The Eisner Award-winning "Locke & Key" creative team of writer Joe Hill and Gabriel Rodriguez have teamed up yet again for a new horror project from that sees new life for a long-dead George Romero ("Night of the Living Dead") property.
Their latest series from IDW Entertainment, titled "Tales from the Darkside," explores the unmade scripts -- adapted for the first time as a comic by Hill and Rodriguez -- from the vault of Romero's horrific '80s TV anthology of the same name. Telling tales of macabre and malevolent, the comics anthology offers a re-exploration of the eerie world inhabited by Romero's acclaimed original series. The first issue of the series hit stands this week -- and IDW has exclusively provided CBR News with Rodriguez's cover for "Tales from the Dark Side" #4, on sale in September.
We also had the opportunity to speak with Rodriguez about "Tales from the Darkside," as well as his recently announced return to the world of "Locke & Key" with Hill for this winter's one-shot, "Locke & Key: Small World." Rodriguez teased the American past that'll be explored in the issue and his artwork for the one-shot, which he intends to be the best work of his career.
CBR News: What are your thoughts on the original "Tales from the Darkside" and what kind of inspiration have you taken from it?
Rodriguez: First of all, I'm a fan of George Romero, so paying tribute to one of his creations is for me reason enough to make any project happen. Also, I like the idea that the title itself suggests that this is not an exploration of horror as a fantastic element, but just a different point of view that lets us peek into the dark side of the world that surrounds us, or of the dark side we hide within ourselves, and once let go, it has horrible, tragic or painful consequences. Like the opportunity it gives us to treat these not only as horror stories, but also as dark fables.
Does the tone in "Tales from the Darkside" remain the same over the course of the series? How would you describe it?
Rodriguez: Joe conceived the series as an opportunity to explore an overarching mythology/concept through several self contained stories that focus heavily in developing the "dark side" of the main characters' personalities, and it's amazing that only in three stories he managed to not only set that up, but also spread it in very interesting and different directions. Mike Benedetto did an amazing job adapting this scripts so we could make it work as properly as possible in comics instead of TV, and I'm especially pleased that I think we managed, with Joe's help, to stay very true to the original proposal spirit. I would say this "Tales From The Darkside" offers us not just the chance to play around with fun fantasy/horror elements, but also to explore this idea that when we let our dark side take over, we have no chance but to assume the consequences and pay the price of our own mistakes and misbehaviors.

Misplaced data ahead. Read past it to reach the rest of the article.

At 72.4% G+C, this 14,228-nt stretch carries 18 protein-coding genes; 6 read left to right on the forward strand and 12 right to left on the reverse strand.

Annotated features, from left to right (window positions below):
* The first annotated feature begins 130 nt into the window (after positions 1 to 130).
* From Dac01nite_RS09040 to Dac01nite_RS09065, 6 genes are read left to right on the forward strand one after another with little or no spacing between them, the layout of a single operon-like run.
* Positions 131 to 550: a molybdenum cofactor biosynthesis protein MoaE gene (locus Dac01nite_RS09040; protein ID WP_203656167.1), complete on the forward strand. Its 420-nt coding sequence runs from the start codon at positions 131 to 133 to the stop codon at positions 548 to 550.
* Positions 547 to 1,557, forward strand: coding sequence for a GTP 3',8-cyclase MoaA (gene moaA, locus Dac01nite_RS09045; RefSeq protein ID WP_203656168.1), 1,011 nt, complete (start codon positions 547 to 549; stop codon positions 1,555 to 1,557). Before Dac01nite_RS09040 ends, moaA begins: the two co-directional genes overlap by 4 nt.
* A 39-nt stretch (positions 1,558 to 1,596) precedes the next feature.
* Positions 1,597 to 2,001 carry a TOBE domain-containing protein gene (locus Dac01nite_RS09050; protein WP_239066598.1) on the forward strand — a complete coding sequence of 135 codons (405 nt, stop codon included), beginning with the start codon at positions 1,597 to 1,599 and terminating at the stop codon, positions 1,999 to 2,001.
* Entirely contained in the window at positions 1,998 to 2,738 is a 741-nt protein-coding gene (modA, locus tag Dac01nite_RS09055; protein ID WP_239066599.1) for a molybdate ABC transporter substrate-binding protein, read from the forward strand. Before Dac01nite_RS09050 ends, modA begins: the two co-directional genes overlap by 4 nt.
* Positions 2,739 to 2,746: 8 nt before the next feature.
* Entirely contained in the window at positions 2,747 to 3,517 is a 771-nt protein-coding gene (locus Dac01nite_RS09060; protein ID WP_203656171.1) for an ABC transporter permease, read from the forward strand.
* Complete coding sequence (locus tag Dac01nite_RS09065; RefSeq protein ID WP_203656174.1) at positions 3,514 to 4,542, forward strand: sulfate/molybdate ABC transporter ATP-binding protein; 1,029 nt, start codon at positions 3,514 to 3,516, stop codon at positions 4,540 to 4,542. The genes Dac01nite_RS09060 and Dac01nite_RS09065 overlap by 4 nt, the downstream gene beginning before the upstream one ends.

How does "Small World" differ visually from your previous work on "Locke & Key"?
Rodriguez: I'm basically hoping to make this one visually my best 'Locke & Key' issue ever. Luckily, now I carry with me not only the experience and lessons I've learned while working for six years on the original series, but also what I've explored in different creative keys in LITTLE NEMO, ONYX and recently Darkside. "Small World" also asks for very unique visual challenges, and will let me return to one of my favorite cast of characters in the Locke & Key universe, so it will be as pleasing as it will be demanding for me. There's a notion of scale that will interestingly play with elements of big and small wonder and horror that should be a visual feast, but I can't get deeper into that without spoiling, so that's it for now. Fortunately, we're carefully planning this to give us proper time to give our best for this story, and with the amazing line up of the original "Locke & Key" team gathered once more, I trust we'll be able to deliver something worthy of our faithful readers expectations.
In what way do you explore the American past in "Locke & Key: Small World"?
Rodriguez: We explore it in two ways. I'd say in a deeper, basic level, portrays an age in which you had less tools and technology to rely on to solve your problems, so the universal value of strong family bonds was the rock in which to overcome adversity. And more specifically, how in that golden age of modern science, where creativity was unleashed in really short time expanding the possibilities of imagination into fantastic inventions, it carried simultaneously a sense of wonder and a chance for horror. In ways they weren't seen before, it demanded a new sense of responsibility. Many times, with the best intentions you could put your beloved ones in unexpected danger and being reckless carries consequences that could lead eventually to tragedy. So in a context in which those elements were more obvious, I think it keeps pointing to universal values and conflicts that are crucial today.
"Tales from the Darkside" #1 is on sale now; you can check out a preview of the issue here. "Locke & Key: Small World" is slated for a December, 2016 release.